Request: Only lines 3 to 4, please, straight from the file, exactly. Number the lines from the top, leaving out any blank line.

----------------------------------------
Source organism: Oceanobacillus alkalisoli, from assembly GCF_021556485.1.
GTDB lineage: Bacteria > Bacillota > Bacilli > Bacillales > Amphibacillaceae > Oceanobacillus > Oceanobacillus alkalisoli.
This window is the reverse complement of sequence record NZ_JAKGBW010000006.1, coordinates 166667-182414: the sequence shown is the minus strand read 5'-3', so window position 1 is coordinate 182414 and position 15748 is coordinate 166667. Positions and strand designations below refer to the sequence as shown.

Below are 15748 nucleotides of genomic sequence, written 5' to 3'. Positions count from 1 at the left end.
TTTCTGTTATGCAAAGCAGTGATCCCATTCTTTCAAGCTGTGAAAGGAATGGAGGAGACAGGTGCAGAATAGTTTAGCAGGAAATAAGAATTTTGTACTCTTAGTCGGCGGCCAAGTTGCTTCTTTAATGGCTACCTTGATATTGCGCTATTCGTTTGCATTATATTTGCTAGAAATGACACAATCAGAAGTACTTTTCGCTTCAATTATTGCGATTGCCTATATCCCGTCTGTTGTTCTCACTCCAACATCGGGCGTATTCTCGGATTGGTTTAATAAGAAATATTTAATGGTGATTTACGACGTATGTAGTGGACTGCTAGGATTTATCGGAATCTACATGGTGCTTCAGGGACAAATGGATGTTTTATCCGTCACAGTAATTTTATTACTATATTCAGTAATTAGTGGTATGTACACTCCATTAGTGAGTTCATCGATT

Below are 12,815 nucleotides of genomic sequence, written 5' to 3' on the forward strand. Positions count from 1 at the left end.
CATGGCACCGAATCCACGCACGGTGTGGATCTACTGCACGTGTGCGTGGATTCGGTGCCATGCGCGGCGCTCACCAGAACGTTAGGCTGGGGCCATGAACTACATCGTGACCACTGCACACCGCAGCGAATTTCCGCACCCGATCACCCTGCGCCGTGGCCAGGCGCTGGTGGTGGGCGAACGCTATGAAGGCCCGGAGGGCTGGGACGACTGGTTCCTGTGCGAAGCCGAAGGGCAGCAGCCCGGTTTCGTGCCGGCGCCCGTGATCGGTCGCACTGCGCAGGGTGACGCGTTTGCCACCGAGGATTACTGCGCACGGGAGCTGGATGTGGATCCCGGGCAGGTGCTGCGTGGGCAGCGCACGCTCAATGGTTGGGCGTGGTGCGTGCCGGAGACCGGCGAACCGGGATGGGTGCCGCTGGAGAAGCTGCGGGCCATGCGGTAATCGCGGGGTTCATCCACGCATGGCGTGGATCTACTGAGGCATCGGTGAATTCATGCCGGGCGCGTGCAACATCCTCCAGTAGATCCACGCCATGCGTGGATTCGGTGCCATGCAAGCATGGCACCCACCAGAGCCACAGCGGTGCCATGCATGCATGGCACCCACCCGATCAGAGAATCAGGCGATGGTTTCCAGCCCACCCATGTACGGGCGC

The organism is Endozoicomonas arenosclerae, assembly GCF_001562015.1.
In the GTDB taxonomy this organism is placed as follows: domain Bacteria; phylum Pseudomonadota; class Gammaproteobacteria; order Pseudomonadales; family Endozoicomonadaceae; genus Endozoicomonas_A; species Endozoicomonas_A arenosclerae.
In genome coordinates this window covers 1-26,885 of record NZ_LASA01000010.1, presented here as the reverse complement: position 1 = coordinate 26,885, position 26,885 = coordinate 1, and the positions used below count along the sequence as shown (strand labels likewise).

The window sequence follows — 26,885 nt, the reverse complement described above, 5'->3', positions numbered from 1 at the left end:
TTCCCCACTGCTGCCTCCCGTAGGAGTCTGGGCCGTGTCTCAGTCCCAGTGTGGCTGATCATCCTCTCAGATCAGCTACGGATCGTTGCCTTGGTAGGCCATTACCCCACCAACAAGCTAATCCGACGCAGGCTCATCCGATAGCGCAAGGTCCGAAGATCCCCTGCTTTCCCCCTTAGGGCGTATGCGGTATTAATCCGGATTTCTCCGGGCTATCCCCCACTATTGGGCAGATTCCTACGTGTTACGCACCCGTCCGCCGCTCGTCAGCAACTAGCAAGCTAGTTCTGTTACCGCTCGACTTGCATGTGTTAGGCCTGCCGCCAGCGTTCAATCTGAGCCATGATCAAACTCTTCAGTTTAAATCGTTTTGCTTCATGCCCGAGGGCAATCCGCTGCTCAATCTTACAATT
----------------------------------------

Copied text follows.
This window is the reverse complement of sequence record NZ_JAKGBW010000006.1, coordinates 166667-182414: the sequence shown is the minus strand read 5'-3', so window position 1 is coordinate 182414 and position 15748 is coordinate 166667. Positions and strand designations below refer to the sequence as shown.

Below are 15748 nucleotides of genomic sequence, written 5' to 3'. Positions count from 1 at the left end.